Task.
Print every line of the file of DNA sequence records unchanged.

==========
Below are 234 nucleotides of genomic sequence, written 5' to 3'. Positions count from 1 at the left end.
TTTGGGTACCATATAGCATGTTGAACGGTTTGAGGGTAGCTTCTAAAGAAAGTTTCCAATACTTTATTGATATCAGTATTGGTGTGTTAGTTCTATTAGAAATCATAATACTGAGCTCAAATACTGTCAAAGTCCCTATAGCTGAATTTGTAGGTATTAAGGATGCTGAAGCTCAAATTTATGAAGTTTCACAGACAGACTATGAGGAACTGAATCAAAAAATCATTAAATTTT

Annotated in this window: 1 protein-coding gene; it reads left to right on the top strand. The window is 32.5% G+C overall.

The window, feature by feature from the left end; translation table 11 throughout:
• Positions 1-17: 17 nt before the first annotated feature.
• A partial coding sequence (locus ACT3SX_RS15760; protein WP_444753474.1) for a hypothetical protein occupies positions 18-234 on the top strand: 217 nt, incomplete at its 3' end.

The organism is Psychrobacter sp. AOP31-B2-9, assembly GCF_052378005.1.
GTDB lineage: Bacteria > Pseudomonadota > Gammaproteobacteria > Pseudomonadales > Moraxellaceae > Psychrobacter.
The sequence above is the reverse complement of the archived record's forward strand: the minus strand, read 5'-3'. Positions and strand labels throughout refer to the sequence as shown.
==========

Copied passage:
Below are 234 nucleotides of genomic sequence, written 5' to 3'. Positions count from 1 at the left end.
TTTGGGTACCATATAGCATGTTGAACGGTTTGAGGGTAGCTTCTAAAGAAAGTTTCCAATACTTTATTGATATCAGTATTGGTGTGTTAGTTCTATTAGAAATCATAATACTGAGCTCAAATACTGTCAAAGTCCCTATAGCTGAATTTGTAGGTATTAAGGATGCTGAAGCTCAAATTTATGAAGTTTCACAGACAGACTATGAGGAACTGAATCAAAAAATCATTAAATTTT

Annotated in this window: 1 protein-coding gene; it reads left to right on the top strand. The window is 32.5% G+C overall.

The window, feature by feature from the left end; translation table 11 throughout:
• Positions 1-17: 17 nt before the first annotated feature.
• A partial coding sequence (locus ACT3SX_RS15760; protein WP_444753474.1) for a hypothetical protein occupies positions 18-234 on the top strand: 217 nt, incomplete at its 3' end.

The organism is Psychrobacter sp. AOP31-B2-9, assembly GCF_052378005.1.
GTDB lineage: Bacteria > Pseudomonadota > Gammaproteobacteria > Pseudomonadales > Moraxellaceae > Psychrobacter.
The sequence above is the reverse complement of the archived record's forward strand: the minus strand, read 5'-3'. Positions and strand labels throughout refer to the sequence as shown.